Canadian Government Denies Diamond Dollars

Diamond president calls decision “disappointing.”

Diamond Aircraft

Diamond Aircraft

Photo Courtesy of Diamond AircraftCourtesy of Diamond Aircraft

The new Conservative Canadian government has denied a $35 million loan request from Diamond Aircraft, possibly affecting the D-Jet program and the Canadian segment of Diamond Aircraft. The Liberal party had made it clear that, if elected, it would be in support of the request after Diamond laid off 213 of its 380 workers at its London, Ontario, factory on March 28.

Peter Maurer, president of Diamond Aircraft told Flying, “It’s disappointing for sure. The funding would have enabled us to recall our employees immediately, but it’s not our only avenue. It’s just one possible door that got shut.”

Maurer also said the company has already recalled a few of the employees that were furloughed at the end of March. The furloughs only affected employees assigned to the D-Jet program. A small core team of 25 employees is currently continuing its progress. According to Maurer Diamond has invested $160 million into the D-Jet program. An additional $35 million from the Province of Ontario and $20 million from private investors have already been secured, though the investments are contingent on Diamond securing the total $90 million required for the certification and initial deliveries of the D-Jet.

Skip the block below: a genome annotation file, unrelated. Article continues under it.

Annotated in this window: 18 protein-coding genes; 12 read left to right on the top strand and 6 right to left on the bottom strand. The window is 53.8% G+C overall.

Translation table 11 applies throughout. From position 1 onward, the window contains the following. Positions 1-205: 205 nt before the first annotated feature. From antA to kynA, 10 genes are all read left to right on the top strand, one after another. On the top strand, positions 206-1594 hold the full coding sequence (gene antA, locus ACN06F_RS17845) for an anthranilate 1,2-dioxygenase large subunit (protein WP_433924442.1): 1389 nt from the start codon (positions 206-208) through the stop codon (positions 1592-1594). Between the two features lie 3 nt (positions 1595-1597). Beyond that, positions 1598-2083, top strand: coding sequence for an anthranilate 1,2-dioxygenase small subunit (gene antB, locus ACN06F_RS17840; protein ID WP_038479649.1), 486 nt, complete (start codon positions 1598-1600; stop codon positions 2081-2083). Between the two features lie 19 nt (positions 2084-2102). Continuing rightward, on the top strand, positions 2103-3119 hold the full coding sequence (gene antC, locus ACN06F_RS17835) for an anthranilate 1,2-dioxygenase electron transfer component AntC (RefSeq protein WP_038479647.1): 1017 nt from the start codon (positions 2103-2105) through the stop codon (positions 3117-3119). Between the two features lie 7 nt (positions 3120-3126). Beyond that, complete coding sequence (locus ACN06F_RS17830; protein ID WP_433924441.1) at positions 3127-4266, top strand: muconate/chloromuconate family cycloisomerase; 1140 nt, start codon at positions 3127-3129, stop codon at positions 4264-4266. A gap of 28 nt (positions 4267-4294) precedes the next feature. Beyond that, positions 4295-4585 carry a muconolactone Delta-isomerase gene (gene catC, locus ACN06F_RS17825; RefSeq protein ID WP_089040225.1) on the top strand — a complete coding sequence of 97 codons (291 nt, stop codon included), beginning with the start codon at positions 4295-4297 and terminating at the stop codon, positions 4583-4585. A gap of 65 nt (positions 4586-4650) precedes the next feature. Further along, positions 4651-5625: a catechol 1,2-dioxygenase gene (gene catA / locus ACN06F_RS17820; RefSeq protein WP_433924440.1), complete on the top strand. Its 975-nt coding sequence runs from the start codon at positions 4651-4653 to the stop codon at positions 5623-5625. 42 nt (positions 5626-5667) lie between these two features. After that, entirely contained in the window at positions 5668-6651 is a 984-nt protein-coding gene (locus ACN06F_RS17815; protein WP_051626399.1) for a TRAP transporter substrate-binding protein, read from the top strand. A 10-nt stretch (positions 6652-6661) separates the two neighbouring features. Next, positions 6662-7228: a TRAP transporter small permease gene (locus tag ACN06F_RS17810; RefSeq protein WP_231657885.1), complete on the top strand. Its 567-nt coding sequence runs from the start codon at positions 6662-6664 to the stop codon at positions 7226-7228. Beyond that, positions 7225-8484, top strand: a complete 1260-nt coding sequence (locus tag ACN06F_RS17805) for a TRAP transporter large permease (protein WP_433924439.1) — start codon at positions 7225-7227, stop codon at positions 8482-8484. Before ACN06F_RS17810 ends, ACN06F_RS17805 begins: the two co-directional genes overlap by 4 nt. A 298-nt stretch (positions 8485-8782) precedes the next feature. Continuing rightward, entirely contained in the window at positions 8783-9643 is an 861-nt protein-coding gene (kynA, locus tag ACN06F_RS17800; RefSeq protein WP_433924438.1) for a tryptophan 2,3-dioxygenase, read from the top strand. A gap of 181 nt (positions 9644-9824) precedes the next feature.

Once the decision was reached, Tony Clement, Canada's Conservative Minister of Industry, issued a statement declaring that the Canadian government had already provided support for the research and development efforts for Diamond's D-Jet program and that "Canadian taxpayers entrust the government to make responsible and judicious decisions with their dollars." The $19.6 million repayable investment was issued in 2008, when Jim Prentice, also a Conservative, was the acting Minister of Industry.

The fate of the Canadian plant remains to be seen. Maurer said the Austrian headquarters remain unaffected by the financial woes of the Canadian side of the business. In a recent statement, prior to the final rejection of government loans Diamond Aircraft owner Christian Dries said: “We have no plans to shut down our operation in London – my family has personally invested several hundred million dollars in the operation.” He continued: “We remain committed to a productive discussion with all levels of government towards a mutually beneficial solution.”

The London plant currently employs 180 people, and with the exception of the 25 employees assigned to the D-Jet, the staff is working on the company’s piston products - the DA20, DA40 and DA42. Maurer said that the company has no intent on backing out of the D-Jet program as the effects of its shutdown could “spill over and affect the propeller program.”